News / Asia

    Multiple Uranium Enrichment Facilities Suspected in N. Korea

    This satellite image provided by Space Imaging Asia shows the Yongbyon Nuclear Center, located north of Pyongyang, North Korea (2002 file photo)This satellite image provided by Space Imaging Asia shows the Yongbyon Nuclear Center, located north of Pyongyang, North Korea (2002 file photo)
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    This satellite image provided by Space Imaging Asia shows the Yongbyon Nuclear Center, located north of Pyongyang, North Korea (2002 file photo)
    This satellite image provided by Space Imaging Asia shows the Yongbyon Nuclear Center, located north of Pyongyang, North Korea (2002 file photo)
    Analysts are expressing little surprise about the revelation North Korea apparently has multiple facilities to enrich uranium that could be used to make nuclear weapons.
     
    South Korea's defense ministry Friday revealed that intelligence satellites have detected additional facilities in North Korea where it suspects work is being done to produce weapons-grade uranium.
     
    A South Korean senior official told reporters North Korea's uranium enrichment activities appear to be proceeding.
     
    The senior official -- who the ministry asked not be more specifically identified -- explained uranium enrichment "facilities and activities have been identified based on joint analysis by South Korea and the United States" of various satellite imagery intelligence.
     
    The defense ministry says the images would not be publicly released.
     
    A vague reference to North Korea's uranium enrichment program is also contained in the "North Korean strategic weapons" section of South Korea's annual defense white paper (released Friday).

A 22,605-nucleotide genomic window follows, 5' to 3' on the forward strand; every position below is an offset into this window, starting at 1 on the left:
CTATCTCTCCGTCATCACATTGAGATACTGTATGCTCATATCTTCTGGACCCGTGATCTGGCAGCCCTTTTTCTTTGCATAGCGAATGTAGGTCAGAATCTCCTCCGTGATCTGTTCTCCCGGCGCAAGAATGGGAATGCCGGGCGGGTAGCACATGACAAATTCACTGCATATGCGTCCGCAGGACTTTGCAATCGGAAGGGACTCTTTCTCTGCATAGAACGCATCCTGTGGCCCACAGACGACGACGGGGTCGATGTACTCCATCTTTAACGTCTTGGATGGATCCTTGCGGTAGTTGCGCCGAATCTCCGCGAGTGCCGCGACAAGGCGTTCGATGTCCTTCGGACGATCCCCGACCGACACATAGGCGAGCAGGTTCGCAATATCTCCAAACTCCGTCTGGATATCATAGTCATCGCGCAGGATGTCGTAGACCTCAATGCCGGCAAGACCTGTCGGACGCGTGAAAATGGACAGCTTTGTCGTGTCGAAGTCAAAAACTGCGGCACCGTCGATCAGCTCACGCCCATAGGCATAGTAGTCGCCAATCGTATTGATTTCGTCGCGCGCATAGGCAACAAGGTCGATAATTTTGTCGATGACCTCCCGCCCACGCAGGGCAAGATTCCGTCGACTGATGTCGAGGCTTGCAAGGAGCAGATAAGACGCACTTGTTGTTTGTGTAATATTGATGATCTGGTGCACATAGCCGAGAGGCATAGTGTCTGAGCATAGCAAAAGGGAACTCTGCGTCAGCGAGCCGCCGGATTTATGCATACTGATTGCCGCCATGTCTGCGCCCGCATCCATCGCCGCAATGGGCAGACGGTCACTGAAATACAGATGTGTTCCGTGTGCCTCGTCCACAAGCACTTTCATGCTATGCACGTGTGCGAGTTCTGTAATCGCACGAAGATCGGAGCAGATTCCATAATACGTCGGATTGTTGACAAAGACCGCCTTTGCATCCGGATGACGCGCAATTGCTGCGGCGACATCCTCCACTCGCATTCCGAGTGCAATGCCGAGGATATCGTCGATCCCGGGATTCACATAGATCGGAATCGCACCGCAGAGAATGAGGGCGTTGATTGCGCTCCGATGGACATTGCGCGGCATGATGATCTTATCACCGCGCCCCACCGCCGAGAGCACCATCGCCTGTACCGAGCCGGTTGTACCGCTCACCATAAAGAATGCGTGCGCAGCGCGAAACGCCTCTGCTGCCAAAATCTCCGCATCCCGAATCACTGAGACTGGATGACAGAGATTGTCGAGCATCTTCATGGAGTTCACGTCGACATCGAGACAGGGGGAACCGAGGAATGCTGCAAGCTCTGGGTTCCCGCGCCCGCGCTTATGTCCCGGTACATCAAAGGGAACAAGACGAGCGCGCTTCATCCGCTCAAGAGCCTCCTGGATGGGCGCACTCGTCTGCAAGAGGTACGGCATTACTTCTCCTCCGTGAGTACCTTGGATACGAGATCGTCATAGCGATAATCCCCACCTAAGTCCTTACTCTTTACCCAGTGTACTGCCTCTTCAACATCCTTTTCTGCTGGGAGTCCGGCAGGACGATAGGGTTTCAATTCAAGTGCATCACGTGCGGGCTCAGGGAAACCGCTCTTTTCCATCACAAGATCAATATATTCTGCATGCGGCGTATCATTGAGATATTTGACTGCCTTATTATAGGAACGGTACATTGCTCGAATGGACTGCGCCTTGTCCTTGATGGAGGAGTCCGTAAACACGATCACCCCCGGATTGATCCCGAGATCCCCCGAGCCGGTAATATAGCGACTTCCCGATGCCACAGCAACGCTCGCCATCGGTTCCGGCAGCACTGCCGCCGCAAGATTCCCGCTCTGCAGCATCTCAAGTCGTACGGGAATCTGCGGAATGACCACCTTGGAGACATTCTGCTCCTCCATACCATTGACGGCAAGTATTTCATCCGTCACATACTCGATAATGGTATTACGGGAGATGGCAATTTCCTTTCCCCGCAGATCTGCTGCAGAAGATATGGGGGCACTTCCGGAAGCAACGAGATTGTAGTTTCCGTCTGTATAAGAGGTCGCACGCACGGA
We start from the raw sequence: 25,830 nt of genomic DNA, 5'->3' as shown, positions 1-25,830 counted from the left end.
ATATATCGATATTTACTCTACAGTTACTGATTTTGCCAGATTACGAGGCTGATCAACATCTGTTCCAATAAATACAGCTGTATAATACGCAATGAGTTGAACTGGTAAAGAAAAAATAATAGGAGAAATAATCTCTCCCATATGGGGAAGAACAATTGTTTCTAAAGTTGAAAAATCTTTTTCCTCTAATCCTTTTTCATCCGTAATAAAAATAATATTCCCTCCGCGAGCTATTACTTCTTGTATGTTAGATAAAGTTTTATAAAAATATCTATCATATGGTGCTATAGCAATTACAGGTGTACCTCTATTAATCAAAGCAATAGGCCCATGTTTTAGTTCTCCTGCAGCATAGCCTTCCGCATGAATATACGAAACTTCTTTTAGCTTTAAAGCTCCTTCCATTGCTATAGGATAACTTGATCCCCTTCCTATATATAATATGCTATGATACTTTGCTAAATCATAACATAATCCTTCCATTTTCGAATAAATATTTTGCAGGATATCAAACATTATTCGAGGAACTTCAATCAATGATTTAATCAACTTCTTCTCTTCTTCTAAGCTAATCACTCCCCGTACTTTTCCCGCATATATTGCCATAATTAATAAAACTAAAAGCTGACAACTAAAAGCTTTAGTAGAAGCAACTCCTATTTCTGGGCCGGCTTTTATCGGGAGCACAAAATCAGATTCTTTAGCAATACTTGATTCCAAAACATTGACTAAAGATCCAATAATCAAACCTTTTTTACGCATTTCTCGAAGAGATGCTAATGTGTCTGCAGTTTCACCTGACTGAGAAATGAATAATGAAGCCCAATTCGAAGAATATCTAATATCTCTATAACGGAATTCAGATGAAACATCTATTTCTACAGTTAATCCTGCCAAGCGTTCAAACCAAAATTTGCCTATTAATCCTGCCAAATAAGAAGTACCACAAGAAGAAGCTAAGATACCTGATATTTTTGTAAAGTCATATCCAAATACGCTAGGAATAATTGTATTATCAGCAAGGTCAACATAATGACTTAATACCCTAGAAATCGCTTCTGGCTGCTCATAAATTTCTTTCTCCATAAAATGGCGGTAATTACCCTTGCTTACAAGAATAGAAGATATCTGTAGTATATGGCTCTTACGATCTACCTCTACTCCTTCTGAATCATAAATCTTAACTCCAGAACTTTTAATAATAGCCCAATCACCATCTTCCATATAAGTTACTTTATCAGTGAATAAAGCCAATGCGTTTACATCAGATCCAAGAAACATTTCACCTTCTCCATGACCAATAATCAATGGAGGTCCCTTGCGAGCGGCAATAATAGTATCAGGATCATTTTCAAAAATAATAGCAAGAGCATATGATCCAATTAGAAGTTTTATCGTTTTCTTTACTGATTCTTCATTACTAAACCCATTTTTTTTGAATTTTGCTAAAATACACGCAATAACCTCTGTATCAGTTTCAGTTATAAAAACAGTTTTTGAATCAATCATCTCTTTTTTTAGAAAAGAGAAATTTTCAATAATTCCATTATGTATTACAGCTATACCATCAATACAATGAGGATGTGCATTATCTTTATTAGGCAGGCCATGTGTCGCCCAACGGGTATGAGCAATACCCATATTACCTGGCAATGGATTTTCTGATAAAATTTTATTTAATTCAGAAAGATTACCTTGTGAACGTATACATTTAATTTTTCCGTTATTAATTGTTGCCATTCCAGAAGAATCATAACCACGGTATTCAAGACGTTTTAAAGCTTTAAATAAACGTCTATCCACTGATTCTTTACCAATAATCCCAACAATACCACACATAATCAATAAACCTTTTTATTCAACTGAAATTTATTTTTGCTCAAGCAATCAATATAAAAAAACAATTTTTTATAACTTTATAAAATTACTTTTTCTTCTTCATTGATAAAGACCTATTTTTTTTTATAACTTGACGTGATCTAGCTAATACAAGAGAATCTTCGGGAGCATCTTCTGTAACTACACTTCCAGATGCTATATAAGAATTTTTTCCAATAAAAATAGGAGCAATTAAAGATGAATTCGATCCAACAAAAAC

North Korea in 2010 allowed a team of U.S. scientists to tour one such uranium facility at Yongbyon. Other similar operations have been suspected. But no government, until now, has made a public statement acknowledging evidence of their existence.
     
    Georgetown University visiting professor Balbina Hwang served as a U.S. State Department senior adviser to then-ambassador Chris Hill who headed Washington's delegation to the now stalled six-nation talks on resolving the North Korean nuclear issue.
     
    She does not see the revelation as a game changer.
     
    "Countries have been operating under this assumption. And it was probably more than an assumption, in other words, that they had some sort of evidence," she said. "And it does nothing to change the U.S. attitude or probably the new government of South Korea's attitude towards North Korea."
     
    South Korean voters on Wednesday elected Park Geun-hye to succeed another member of the  conservative Saenuri (New Frontier) Party, President Lee Myung-bak.
     
    Uranium enrichment gives North Korea an alternative to its plutonium-based program to make nuclear bombs. The North is already believed to have 40 kilograms of plutonium - enough for several weapons.
     
    In 2009, North Korea expelled personnel of the U.N.'s nuclear watchdog, the International Atomic Energy Agency, from the Yongbyon facility.
     
    That occurred five months after the last round of international talks were held about moving North Korea towards abandoning its nuclear programs. The six-way discussions had involved both Koreas, the United States, China, Japan and Russia.
     
    North Korea, on December 12, launched a three-stage rocket which deployed, for the first time, an object into orbit.
     
    Pyongyang hailed the event as a mission to put a peaceful earth observation satellite into space.
     
    But the international community condemned the launch as a violation of U.N. resolutions prohibiting North Korea from working on ballistic missile technology.
     
    The U.N. Security Council is expected soon to impose additional sanctions on North Korea for conducting the provocative launch.

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